The Federal Trade Commission today announced that it has settled charges brought against a group of real estate brokers in southeastern Michigan for violating the antitrust laws by adopting and enforcing rules and policies that block certain property listings from the MiRealSource Multiple Listing Service (MLS), where the property sellers contract with their real estate brokers on terms other than what the group dictates. The FTC also charged the 7,000-member MiRealSource group with enforcing a range of other rules designed to limit the acceptance, publication, and marketing of certain residential real estate listing contracts, thereby limiting home sellers’ ability to choose the real estate brokerage services that best serve their specific needs.
Under the FTC consent order settling the complaint, MiRealSource has agreed to abandon such collusive conduct and provide its services to all member brokers representing potential home sellers, regardless of the type of listing contract that they choose. The Commission’s complaint against MiRealSource was announced last fall as part of a larger real estate competition law enforcement sweep. Of the cases announced at that time, all have settled, except one that remains in litigation.
“As with the six prior consent orders the Commission has announced in this area, this enforcement action will have a direct positive impact on real estate consumers,” said Jeffrey Schmidt, Director of the FTC’s Bureau of Competition. “By requiring MiRealSource to discontinue its anticompetitive rules, the order will allow home buyers and sellers to choose the real estate brokerage services that they wish to purchase.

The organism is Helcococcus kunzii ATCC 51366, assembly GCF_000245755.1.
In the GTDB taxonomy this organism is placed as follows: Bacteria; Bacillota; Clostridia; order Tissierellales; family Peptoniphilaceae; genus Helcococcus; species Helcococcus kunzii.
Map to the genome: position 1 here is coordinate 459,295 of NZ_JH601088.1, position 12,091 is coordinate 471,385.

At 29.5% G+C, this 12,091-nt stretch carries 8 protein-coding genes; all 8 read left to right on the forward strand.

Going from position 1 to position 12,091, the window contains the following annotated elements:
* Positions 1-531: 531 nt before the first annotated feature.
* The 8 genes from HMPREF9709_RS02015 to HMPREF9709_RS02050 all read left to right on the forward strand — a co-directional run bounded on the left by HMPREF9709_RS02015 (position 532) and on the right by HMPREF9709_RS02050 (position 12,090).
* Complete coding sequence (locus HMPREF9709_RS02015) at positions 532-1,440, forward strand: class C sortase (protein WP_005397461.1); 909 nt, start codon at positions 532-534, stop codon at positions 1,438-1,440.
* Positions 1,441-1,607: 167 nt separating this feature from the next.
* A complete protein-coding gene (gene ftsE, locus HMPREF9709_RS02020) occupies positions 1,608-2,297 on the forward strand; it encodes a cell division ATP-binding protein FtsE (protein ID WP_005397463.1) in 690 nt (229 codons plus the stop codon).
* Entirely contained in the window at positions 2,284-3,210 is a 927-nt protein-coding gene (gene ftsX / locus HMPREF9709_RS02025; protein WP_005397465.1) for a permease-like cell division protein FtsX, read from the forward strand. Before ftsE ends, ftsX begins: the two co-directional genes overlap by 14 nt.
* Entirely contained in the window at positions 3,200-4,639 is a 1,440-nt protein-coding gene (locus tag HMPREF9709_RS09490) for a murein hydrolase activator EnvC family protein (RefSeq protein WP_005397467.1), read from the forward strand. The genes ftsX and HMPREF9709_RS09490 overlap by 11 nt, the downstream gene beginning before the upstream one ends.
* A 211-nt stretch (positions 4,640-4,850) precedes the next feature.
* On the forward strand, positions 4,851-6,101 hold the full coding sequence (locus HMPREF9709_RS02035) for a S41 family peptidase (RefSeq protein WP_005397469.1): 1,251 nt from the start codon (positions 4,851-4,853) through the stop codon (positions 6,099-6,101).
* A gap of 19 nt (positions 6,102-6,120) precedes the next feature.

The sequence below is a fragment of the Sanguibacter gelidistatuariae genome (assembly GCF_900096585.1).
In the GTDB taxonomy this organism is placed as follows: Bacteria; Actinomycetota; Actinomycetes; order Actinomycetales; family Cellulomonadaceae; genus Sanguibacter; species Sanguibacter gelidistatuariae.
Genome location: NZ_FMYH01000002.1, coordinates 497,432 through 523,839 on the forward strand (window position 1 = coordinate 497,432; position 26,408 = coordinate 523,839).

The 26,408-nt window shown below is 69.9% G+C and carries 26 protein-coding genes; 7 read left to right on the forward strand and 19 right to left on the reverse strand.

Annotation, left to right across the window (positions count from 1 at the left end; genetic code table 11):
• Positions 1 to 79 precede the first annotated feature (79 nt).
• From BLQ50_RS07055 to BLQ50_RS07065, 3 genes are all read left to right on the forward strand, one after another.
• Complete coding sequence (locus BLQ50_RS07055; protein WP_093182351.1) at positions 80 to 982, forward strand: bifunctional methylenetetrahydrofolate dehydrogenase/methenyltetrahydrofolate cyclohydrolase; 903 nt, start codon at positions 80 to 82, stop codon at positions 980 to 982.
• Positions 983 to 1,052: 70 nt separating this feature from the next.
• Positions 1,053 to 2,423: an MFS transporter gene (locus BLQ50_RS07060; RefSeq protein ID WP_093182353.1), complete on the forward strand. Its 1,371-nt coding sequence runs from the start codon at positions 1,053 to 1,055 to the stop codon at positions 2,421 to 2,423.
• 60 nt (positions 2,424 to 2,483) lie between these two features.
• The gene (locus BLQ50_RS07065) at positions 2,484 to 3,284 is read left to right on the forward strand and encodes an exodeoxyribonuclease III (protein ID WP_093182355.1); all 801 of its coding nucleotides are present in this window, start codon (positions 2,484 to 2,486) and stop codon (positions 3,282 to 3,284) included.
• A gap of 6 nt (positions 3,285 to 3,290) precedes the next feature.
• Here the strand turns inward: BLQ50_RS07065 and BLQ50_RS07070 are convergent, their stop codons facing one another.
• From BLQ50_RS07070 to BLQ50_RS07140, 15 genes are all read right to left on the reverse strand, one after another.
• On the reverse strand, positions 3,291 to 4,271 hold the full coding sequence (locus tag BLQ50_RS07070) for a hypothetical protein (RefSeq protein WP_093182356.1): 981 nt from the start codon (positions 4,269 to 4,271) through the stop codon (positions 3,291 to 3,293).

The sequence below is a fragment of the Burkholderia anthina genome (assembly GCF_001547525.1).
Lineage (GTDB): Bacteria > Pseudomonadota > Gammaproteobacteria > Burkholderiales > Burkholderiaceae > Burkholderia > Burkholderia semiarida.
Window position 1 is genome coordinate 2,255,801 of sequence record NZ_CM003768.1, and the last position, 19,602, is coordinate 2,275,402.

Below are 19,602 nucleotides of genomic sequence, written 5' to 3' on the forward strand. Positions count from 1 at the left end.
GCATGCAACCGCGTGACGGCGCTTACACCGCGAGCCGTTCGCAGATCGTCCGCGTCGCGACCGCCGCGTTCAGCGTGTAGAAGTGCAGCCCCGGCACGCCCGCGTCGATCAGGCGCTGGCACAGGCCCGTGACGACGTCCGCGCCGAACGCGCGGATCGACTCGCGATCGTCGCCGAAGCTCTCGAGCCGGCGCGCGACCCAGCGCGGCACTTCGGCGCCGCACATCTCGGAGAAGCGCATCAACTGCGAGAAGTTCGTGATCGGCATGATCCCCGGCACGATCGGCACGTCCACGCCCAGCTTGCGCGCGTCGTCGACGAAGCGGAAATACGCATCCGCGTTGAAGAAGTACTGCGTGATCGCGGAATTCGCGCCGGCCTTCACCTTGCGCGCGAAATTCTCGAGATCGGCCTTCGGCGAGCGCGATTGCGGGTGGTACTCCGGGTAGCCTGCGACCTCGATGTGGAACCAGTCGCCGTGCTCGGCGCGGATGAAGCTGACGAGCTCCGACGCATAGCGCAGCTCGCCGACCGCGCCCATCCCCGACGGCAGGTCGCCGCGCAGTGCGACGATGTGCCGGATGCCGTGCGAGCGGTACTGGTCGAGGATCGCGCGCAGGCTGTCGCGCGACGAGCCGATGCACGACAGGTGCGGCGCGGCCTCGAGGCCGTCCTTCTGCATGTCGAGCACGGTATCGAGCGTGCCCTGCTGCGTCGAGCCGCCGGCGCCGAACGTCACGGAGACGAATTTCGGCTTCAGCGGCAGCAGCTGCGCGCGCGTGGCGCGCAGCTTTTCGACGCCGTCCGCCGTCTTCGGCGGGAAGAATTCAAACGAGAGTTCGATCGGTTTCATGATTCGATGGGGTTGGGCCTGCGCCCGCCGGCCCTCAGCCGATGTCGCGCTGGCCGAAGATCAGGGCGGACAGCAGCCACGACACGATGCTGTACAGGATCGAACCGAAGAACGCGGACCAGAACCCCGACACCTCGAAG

Types of Real Estate Listings: Under the traditional type of listing agreement, known as an Exclusive Right to Sell Listing, the property owner appoints a real estate broker for a set period of time as an exclusive agent to sell the property, and agrees to pay the listing broker a commission if and when the property is sold, regardless of whether the broker or the homeowner caused the sale. An alternative form of listing agreement, often used by home sellers who do not wish to purchase the full range of brokerage services, is the Exclusive Agency Listing, which makes the listing broker the exclusive agent of the property owner, but gives the property owner the right to sell the property without extensive help from the listing broker. Under an Exclusive Agency Listing agreement, the listing broker often charges an up-front fee, but may receive a reduced commission, or no commission at all, if the owner sells the property without the broker’s further help.
MiRealSource: Comprised of more than 7,000 real estate professionals, MiRealSource is a Michigan corporation whose shareholders are brokers doing business in southeastern Michigan. MiRealSource members supply real estate brokerage services to home sellers and to prospective buyers looking for homes in southeastern Michigan. One of the main tools that members use to carry out their business efficiently is the MiRealSource MLS (multiple listing service), which facilitates the process of matching buyers and sellers for many real estate properties. The MLS functions as a clearinghouse through which members regularly and systematically exchange information on property listings. The Commission contends that MiRealSource has market power, as membership in its MLS is necessary for a broker to provide effective residential real estate services to buyers and sellers of properties southeastern Michigan.
The Commission’s Complaint: According to the Commission’s complaint, issued on October 10, 2006, MiRealSource violated Section 5 of the FTC Act by unlawfully restraining competition among real estate brokers in southeastern Michigan. It did so by adopting rules or policies that limit the publication and marketing of certain sellers’ properties, but not others, based solely on the terms of their listing contracts. Specifically, the FTC alleges that MiRealSource favored Exclusive Right to Sell listings and disfavored Exclusive Agency Listings by, among other things, adopting a rule to exclude the latter entirely from the MLS.